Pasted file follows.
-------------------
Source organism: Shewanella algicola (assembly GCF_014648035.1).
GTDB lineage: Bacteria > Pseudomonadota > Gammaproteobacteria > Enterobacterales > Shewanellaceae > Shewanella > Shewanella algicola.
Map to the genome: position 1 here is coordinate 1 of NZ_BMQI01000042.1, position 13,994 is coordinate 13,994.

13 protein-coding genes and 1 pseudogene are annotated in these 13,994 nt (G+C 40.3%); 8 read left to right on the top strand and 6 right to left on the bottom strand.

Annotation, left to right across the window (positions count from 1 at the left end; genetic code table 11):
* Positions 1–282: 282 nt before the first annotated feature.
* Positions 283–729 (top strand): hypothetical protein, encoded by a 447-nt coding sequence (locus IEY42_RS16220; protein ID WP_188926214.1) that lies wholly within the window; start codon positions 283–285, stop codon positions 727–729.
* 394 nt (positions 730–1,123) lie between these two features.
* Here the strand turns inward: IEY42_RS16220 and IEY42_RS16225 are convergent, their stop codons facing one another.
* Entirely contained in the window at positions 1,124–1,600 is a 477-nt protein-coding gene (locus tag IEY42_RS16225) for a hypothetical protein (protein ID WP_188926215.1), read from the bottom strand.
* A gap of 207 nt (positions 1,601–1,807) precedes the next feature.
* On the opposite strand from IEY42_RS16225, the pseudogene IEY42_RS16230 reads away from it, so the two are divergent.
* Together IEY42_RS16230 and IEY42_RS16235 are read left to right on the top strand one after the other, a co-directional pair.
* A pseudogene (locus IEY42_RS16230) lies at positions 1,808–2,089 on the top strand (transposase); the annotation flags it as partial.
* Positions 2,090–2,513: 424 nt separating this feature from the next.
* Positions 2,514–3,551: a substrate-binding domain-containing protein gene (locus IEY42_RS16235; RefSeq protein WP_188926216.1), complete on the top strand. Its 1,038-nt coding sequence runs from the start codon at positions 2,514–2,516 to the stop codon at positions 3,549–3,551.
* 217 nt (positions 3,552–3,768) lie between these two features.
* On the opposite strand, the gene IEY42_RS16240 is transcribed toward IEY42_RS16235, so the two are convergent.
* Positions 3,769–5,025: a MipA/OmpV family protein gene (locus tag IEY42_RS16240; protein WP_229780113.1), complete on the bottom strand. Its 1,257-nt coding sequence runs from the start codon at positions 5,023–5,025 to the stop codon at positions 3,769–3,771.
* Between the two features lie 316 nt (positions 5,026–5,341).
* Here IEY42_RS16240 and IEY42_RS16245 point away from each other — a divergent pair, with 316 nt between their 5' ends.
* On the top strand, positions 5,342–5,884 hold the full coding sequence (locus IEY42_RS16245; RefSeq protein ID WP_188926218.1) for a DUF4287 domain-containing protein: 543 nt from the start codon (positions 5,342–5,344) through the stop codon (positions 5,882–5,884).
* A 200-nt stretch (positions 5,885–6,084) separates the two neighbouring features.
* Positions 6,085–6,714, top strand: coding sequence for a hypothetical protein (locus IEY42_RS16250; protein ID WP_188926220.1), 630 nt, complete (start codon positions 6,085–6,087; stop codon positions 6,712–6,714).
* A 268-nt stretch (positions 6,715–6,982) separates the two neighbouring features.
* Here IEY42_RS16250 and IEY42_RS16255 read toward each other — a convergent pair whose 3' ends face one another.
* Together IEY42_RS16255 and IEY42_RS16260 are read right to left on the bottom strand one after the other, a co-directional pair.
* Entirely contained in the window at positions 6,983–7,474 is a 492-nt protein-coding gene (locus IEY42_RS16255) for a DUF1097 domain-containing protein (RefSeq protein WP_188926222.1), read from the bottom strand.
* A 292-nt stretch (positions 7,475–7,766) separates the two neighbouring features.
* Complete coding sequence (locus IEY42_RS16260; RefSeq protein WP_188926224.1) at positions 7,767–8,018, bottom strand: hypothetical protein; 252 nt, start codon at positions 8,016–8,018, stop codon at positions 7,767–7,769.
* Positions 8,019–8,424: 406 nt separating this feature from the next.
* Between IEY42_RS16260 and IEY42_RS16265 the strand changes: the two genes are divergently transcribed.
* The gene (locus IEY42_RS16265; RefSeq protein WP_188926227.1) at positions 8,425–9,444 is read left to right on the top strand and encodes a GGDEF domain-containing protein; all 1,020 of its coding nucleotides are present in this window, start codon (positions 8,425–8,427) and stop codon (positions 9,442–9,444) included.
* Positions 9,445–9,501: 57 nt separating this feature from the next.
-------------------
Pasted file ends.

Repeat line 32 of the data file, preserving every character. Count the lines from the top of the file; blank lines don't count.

* Between IEY42_RS16260 and IEY42_RS16265 the strand changes: the two genes are divergently transcribed.